Cherry blossoms mark the passage of time. Another year goes by, and bright colours welcome the sun on its next lap.
We bought a duplex unit near the suburbs. Work had picked up at my architecture firm. Her teaching gig blossomed into a full-time position. We planted cherry blossom seeds in the yard for the future we would get to see.
Youth soon left us by, but love stayed behind. Our carefree days wilted away; our future still in early bloom.
Next door, our neighbour’s marriage grew stagnant and died. We could feel the silence of it through our walls. It was a promise of what we would never be. An obscure cautionary tale we tried our best to listen to. Their failure lulled us to sleep.
I bought their house soon afterwards.
The walls from the inside looked much like our own. The baby blue wallpaper just as innocent as ours. Both were to come crashing down. With kids in the future, we had decided we needed the space of the second house. Construction would start as soon as the baby was on its way.
Blooming season came and went, but our voices remained alone.
I sit across from my neighbour of over twenty years. Each of us sitting on our porches. Cherry blossoms hang overhead like barren mistletoe.
“How is your son? Is he coming home for the summer?” I ask.
“I don’t know. At his age, I wouldn’t,” comes the reply. “With kids, you always hope they won’t be like you. No one wants to see the same mistakes all over again.’
“That’s how you end up butting heads, though, isn’t it?” I say. “Agree on too much and they’ll make the same mistakes. Disagree and they make mistakes you can’t help with. It’s a tough business, not much you can do about that.”
“Oh God, can you hear us fighting in here?”
“Not often. That’s a good sign, I would think,” I say.
“Sure, maybe that means I’ll be seeing him in the summer. If we’re fighting, we’re probably not that alike after all.”
“Fighting is healthy,” I say. “From my experience, the moment you stop fighting, that’s when you have to worry.”
“The silence,” she says, looking inside. “It’s a little more than I can handle sometimes.”
Any answer I could muster dies in my throat before it could sprout.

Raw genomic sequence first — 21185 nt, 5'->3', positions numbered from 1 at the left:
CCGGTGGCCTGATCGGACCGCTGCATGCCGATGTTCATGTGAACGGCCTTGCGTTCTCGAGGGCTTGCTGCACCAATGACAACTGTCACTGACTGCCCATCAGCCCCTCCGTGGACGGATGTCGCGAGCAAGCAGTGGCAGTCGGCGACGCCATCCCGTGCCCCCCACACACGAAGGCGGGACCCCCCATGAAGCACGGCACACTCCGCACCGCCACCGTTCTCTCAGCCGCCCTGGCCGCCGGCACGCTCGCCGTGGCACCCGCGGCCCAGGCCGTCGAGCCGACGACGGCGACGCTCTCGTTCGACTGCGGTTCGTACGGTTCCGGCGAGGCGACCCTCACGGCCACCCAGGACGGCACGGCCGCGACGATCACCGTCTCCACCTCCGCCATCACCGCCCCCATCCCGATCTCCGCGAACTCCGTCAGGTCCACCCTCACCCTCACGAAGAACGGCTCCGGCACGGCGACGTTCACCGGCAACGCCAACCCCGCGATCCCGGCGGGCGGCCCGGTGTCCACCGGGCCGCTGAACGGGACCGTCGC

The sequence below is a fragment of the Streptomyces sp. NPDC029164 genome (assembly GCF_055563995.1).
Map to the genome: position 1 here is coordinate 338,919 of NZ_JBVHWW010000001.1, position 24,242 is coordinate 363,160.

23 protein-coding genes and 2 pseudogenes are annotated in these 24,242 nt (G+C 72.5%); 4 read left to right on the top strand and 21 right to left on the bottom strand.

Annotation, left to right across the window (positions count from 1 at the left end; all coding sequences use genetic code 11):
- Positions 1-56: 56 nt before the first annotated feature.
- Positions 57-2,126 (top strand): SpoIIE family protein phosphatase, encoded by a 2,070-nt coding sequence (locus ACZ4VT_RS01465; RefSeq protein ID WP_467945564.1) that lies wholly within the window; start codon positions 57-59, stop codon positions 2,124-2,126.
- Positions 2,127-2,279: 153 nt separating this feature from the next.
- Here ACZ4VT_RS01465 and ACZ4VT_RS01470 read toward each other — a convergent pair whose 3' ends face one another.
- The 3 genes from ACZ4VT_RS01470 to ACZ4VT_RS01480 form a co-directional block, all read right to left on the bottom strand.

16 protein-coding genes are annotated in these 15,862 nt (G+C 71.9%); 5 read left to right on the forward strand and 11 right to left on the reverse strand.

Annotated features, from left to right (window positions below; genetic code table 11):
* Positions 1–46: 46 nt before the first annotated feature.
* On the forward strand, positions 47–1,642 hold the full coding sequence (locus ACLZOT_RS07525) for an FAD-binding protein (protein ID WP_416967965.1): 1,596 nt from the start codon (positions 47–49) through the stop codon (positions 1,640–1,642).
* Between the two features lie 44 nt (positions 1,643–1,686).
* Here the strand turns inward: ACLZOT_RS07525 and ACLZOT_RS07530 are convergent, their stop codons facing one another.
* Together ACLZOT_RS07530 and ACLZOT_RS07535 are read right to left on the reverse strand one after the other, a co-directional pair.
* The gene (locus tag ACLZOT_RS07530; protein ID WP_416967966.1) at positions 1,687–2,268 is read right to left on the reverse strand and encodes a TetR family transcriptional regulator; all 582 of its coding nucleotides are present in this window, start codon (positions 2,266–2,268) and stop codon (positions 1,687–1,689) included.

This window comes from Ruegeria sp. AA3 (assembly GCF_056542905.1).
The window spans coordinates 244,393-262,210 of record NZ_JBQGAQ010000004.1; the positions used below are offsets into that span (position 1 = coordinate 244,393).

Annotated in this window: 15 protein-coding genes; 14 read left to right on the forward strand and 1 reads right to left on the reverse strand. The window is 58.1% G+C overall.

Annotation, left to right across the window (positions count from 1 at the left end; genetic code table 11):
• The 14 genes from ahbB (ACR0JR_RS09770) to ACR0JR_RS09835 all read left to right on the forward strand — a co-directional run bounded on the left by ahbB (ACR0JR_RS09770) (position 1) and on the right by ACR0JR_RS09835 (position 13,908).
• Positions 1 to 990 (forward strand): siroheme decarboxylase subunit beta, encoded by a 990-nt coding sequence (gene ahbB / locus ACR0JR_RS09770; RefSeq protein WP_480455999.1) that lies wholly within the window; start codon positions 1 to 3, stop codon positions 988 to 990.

The cherry blossom saw me through five years of marriage. Every year it met with fresh rays of disappointment. I pruned the tree in expectation of seeds that I hoped to grow. On windy nights, we could still hear the promise of the cherry blossom tapping against our window.
Three coats of fresh paint covered our second bedroom over the years; from navy blue to pink and back again. Yet, to match the house, the room remained barren.
We tried to make it work. I drew houses for new families at work, but my own construction plans remained untouched. My wife gave her all as a teacher. She raised kids in hope one day to raise our own.
As the years went by, the carcass of our cherry blossom appeared too soon. A summer storm took its glamour while it was still in full bloom. Half a decade of pruning could do nothing for such a blow. I buried it in the yard with the kids I could have had.
The death left us with no shade from the sun’s clear light. The swing I built under its branches just as useless as the carcass.
We divorced not long after. The silence in the house was too much for her. Death was the only thing tapping outside our window now.
“Did you hear?” my neighbour says after a pause. “I have grandkids on the way.”
“No! no, I didn’t know!” I say, more in surprise than joy. “Congratulations. When did you hear?”
“Just last week.”
“I didn’t even know he was seeing somebody,” I say.
“He wasn’t,” my neighbour says. “At least, he says he wasn’t. She’s just a classmate of his. They got more friendly than either expected. Crazy how these things happen.”
“Are they--you know?”
“What?” she asks.
“Tying the knot?”
“Well, now,”shes sighs. “I think you’ve been listening to our fights after all.”
I smile complaisantly.
Two houses made the divorce simple. Our secondary house became hers alone. Where our tree once stood, she planted a ‘for sale’ sign.
Yet, for better or worse, she took it away a month later.
By the following year, a new tree had sprouted over where our old one was buried. Its branches were more delicate than the first, but the roots dug deeper. It covered the entrance to both our homes before her son learned to ride a bicycle. When he was seven, I tied the strings of the old swing up again. Her husband helped.
“If he loves her, then it shouldn’t matter,” I say.
“If he loves her?” My ex-wife laughs. “He says he ‘loves her as a friend’, whatever that means. Maybe I’m old-fashioned, but there shouldn’t be any ifs where kids are concerned. They deserve better than that.”
I give her my complaisant smile again.
“You don’t agree?” she asks.
“Life is full of ifs. Parents--people can’t change that. Maybe he doesn’t love her like he should, but we both know love doesn’t make a family. If they can make it work, who are we to judge?”
“You sound like his father,” she says, looking up at the tree above us. “If he were here, I think he would say something like that. God, that man was good at making you feel dumb sometimes.”
She gets up from the chair on her porch. I do the same.
I wave my goodbye, and she turns to go.
“Actually,” she says with her hand on the doorknob. “They’re coming down for a dinner this weekend.”
“Yeah, he doesn’t know if he can come down in the summer,”she says, hesitant. “She might not be able to make the drive and all of that.”
“Would you like to join us?”
I look inside my house. It looks emptier than the day I moved in it.
“Sure, I’d love to.”
“Great,” she smiles. “I’ll see you then.”
I wave her goodnight as she heads inside.
The starry night sky is visible over the careful branches of rouge. Closing my eyes, I can still hear them. I feel the wind tapping gently against my skin; like a whispered promise of new beginnings.